Milos: the rockstar of the Cyclades

Milos is the rock star of the Cyclades, a geological wonderland whose birth scars are literally etched into the earth

Published 31 Mar 2018, 09:00 BST, Updated 14 Jul 2021, 11:37 BST
The sun sets on a fishing harbour, Milos

The sun sets on a fishing harbour, Milos.

Photograph by Pól O Conghaile

Backing butt-first down a cliff path towards a hidden cove, my footing gives way. Sand billows up into my eyes. I grasp the thick rope tied to a stake at the top of the descent, steady myself and get my bearings.

Through a narrow gap in the rocks below, I can see the shimmering sea. A swimmer is doing a neat front crawl a few hundred yards out, and it looks like he has the ocean to himself. I'm determined to spoil his solitude. Inching on down, I reach a wooden ladder, the final steps to Tsigrado Beach. But just as I'm about to climb onto it, a blonde girl in a black bikini appears from nowhere, glides by and asks if I mind taking her picture. I oblige, and she scoots on ahead.

Milos, in the Western Cyclades, is a rock star, and Tsigrado is just the beginning. Similar in shape to Santorini, only larger, the island encircles a blown-out volcanic crater. Its geology blows my mind. Imagine a volcano erupting through a sweet shop, leaving the results frozen in time. There are jagged stacks, smooth pumice tufts, random rocks that look like they've been dusted with turmeric and saffron. Miners have scoured the earth here for millennia, digging for obsidian, perlite and myriad other minerals. Take a boat trip around the coast, and you'll see psychedelic stratification and basalt columns.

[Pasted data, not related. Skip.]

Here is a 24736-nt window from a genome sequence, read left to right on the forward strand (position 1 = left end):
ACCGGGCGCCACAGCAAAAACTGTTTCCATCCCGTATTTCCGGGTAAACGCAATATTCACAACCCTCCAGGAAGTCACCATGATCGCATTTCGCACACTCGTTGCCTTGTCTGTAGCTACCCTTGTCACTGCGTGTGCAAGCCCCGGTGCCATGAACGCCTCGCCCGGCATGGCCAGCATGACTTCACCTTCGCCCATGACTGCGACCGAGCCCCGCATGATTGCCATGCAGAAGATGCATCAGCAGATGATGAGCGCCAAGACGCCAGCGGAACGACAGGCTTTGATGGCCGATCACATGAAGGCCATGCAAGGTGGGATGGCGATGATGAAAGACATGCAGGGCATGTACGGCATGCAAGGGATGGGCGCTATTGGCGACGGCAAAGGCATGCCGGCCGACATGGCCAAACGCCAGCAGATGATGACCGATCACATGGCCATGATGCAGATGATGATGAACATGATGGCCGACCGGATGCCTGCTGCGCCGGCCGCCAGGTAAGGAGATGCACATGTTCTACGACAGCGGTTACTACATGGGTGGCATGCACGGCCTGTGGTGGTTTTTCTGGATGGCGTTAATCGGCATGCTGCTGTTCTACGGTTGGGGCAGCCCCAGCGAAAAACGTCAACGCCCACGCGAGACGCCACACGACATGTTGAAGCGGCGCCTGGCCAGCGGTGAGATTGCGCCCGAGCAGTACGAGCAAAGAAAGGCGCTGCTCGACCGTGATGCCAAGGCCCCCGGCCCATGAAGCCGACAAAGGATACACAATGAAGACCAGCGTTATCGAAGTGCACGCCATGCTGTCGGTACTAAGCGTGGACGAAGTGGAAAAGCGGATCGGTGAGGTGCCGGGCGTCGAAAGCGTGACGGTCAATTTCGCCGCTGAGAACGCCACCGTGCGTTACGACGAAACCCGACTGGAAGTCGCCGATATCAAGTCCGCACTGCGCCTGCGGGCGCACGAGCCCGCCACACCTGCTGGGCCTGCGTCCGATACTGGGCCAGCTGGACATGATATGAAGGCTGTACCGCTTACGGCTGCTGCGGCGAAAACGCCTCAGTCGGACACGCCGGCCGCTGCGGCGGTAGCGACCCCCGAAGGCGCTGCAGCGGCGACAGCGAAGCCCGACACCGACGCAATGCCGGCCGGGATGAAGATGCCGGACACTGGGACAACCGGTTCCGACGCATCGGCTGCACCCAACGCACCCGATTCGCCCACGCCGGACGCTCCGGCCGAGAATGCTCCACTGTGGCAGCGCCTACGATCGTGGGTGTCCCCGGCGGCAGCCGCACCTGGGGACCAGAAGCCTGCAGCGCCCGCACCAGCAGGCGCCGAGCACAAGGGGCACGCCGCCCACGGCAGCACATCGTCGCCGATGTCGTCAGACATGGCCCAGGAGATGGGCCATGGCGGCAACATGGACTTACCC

It makes for sensational beaches too. At Fyriplaka, to the south, I pass two kayakers about to paddle around a chunky sea stack beneath cliffs threaded with tendrils of white, yellow and red. Sarakiniko, to the north, is a meringue-like moonscape, with curving pumice formations smooth and chalky to the touch, and a little inlet leading to blue, choppy waves. At Paleochori, I swim along the coast to warm sulphur springs where you can see tiny bubbles shooting into jade-green water — popping up from holes in the sand, between rocks, with little fish whizzing about between them. There's a distinctive pong above the surface.

Several people make a point of telling me there are more beaches on Milos than any other Cycladic island. The numbers vary. Is it 75? 90?

"When I first came to Milos, it was so white I couldn't open my eyes for the brightness," says Gladwin Kiritsi. Originally from Belfast, and still speaking with a Northern Irish accent, Gladwin first visited in the 1980s with her partner, who hails from Milos. She remembers him taking her out on a boat and leaping into the water with a cigarette still in his mouth.

"At first I thought I married a Greek god," she jokes affectionately. "But it turns out I married a goddamned Greek!"

There's more to Milos than geological goodies, as Gladwin shows me. Together, we walk through a stunning set of Roman ruins — including a theatre — near Trypiti, and pass by a suite of catacombs said to be the most important early Christian monument in Greece. Then she points out an olive tree in a grove of hundreds.

"That's where a farmer discovered the Venus de Milo," she says. As in, the actual Venus de Milo. The marble masterpiece, with its twisting torso and mysterious missing arms, was discovered here in 1820, before being whisked away to Louis XVIII and the Louvre. It's still a touchy subject.